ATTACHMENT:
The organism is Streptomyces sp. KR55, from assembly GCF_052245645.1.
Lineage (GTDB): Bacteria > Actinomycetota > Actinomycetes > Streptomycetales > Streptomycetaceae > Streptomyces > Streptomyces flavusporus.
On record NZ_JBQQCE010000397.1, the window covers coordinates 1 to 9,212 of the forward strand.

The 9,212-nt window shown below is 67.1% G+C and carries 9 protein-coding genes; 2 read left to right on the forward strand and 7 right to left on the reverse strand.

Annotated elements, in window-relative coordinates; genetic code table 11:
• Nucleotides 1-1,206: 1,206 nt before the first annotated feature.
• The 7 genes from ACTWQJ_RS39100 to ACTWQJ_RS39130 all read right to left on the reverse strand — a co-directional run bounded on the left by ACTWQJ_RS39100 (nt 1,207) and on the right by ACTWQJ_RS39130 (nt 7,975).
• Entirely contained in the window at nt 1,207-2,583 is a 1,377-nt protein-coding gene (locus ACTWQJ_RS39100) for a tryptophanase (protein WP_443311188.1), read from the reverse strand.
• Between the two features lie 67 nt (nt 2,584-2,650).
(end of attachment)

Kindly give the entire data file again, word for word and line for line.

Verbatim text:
The organism is Streptomyces sp. KR55, from assembly GCF_052245645.1.
Lineage (GTDB): Bacteria > Actinomycetota > Actinomycetes > Streptomycetales > Streptomycetaceae > Streptomyces > Streptomyces flavusporus.
On record NZ_JBQQCE010000397.1, the window covers coordinates 1 to 9,212 of the forward strand.

The 9,212-nt window shown below is 67.1% G+C and carries 9 protein-coding genes; 2 read left to right on the forward strand and 7 right to left on the reverse strand.

Annotated elements, in window-relative coordinates; genetic code table 11:
• Nucleotides 1-1,206: 1,206 nt before the first annotated feature.
• The 7 genes from ACTWQJ_RS39100 to ACTWQJ_RS39130 all read right to left on the reverse strand — a co-directional run bounded on the left by ACTWQJ_RS39100 (nt 1,207) and on the right by ACTWQJ_RS39130 (nt 7,975).
• Entirely contained in the window at nt 1,207-2,583 is a 1,377-nt protein-coding gene (locus ACTWQJ_RS39100) for a tryptophanase (protein WP_443311188.1), read from the reverse strand.
• Between the two features lie 67 nt (nt 2,584-2,650).